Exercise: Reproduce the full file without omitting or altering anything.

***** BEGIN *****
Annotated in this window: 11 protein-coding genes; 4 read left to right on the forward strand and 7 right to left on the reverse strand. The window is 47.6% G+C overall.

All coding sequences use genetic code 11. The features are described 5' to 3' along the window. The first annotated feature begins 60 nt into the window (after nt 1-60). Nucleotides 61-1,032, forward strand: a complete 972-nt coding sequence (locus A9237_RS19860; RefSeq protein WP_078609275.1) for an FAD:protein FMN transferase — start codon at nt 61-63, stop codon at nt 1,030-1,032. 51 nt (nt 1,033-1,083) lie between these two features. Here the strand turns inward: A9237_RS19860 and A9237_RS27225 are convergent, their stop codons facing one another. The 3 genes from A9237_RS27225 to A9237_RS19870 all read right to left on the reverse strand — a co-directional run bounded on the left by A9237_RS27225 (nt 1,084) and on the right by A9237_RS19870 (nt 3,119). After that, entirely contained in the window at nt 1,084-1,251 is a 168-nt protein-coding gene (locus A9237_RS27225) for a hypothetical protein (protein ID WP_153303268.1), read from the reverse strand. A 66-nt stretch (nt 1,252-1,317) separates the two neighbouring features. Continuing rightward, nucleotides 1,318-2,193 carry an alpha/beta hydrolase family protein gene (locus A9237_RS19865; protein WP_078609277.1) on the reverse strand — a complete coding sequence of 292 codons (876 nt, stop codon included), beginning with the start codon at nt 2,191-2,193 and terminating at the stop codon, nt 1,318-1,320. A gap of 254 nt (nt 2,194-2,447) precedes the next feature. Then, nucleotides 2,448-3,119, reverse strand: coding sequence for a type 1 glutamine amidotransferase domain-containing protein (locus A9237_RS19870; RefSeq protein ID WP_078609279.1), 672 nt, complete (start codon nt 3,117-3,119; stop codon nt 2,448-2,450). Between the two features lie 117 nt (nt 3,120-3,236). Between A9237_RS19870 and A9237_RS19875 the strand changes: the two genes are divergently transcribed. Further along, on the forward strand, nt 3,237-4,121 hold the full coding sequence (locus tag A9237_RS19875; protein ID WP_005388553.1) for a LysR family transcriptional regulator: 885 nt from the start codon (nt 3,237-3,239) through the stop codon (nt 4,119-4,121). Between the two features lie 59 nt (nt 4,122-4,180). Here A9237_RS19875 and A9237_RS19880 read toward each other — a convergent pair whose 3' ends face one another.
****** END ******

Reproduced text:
Annotated in this window: 11 protein-coding genes; 4 read left to right on the forward strand and 7 right to left on the reverse strand. The window is 47.6% G+C overall.

All coding sequences use genetic code 11. The features are described 5' to 3' along the window. The first annotated feature begins 60 nt into the window (after nt 1-60). Nucleotides 61-1,032, forward strand: a complete 972-nt coding sequence (locus A9237_RS19860; RefSeq protein WP_078609275.1) for an FAD:protein FMN transferase — start codon at nt 61-63, stop codon at nt 1,030-1,032. 51 nt (nt 1,033-1,083) lie between these two features. Here the strand turns inward: A9237_RS19860 and A9237_RS27225 are convergent, their stop codons facing one another. The 3 genes from A9237_RS27225 to A9237_RS19870 all read right to left on the reverse strand — a co-directional run bounded on the left by A9237_RS27225 (nt 1,084) and on the right by A9237_RS19870 (nt 3,119). After that, entirely contained in the window at nt 1,084-1,251 is a 168-nt protein-coding gene (locus A9237_RS27225) for a hypothetical protein (protein ID WP_153303268.1), read from the reverse strand. A 66-nt stretch (nt 1,252-1,317) separates the two neighbouring features. Continuing rightward, nucleotides 1,318-2,193 carry an alpha/beta hydrolase family protein gene (locus A9237_RS19865; protein WP_078609277.1) on the reverse strand — a complete coding sequence of 292 codons (876 nt, stop codon included), beginning with the start codon at nt 2,191-2,193 and terminating at the stop codon, nt 1,318-1,320. A gap of 254 nt (nt 2,194-2,447) precedes the next feature. Then, nucleotides 2,448-3,119, reverse strand: coding sequence for a type 1 glutamine amidotransferase domain-containing protein (locus A9237_RS19870; RefSeq protein ID WP_078609279.1), 672 nt, complete (start codon nt 3,117-3,119; stop codon nt 2,448-2,450). Between the two features lie 117 nt (nt 3,120-3,236). Between A9237_RS19870 and A9237_RS19875 the strand changes: the two genes are divergently transcribed. Further along, on the forward strand, nt 3,237-4,121 hold the full coding sequence (locus tag A9237_RS19875; protein ID WP_005388553.1) for a LysR family transcriptional regulator: 885 nt from the start codon (nt 3,237-3,239) through the stop codon (nt 4,119-4,121). Between the two features lie 59 nt (nt 4,122-4,180). Here A9237_RS19875 and A9237_RS19880 read toward each other — a convergent pair whose 3' ends face one another.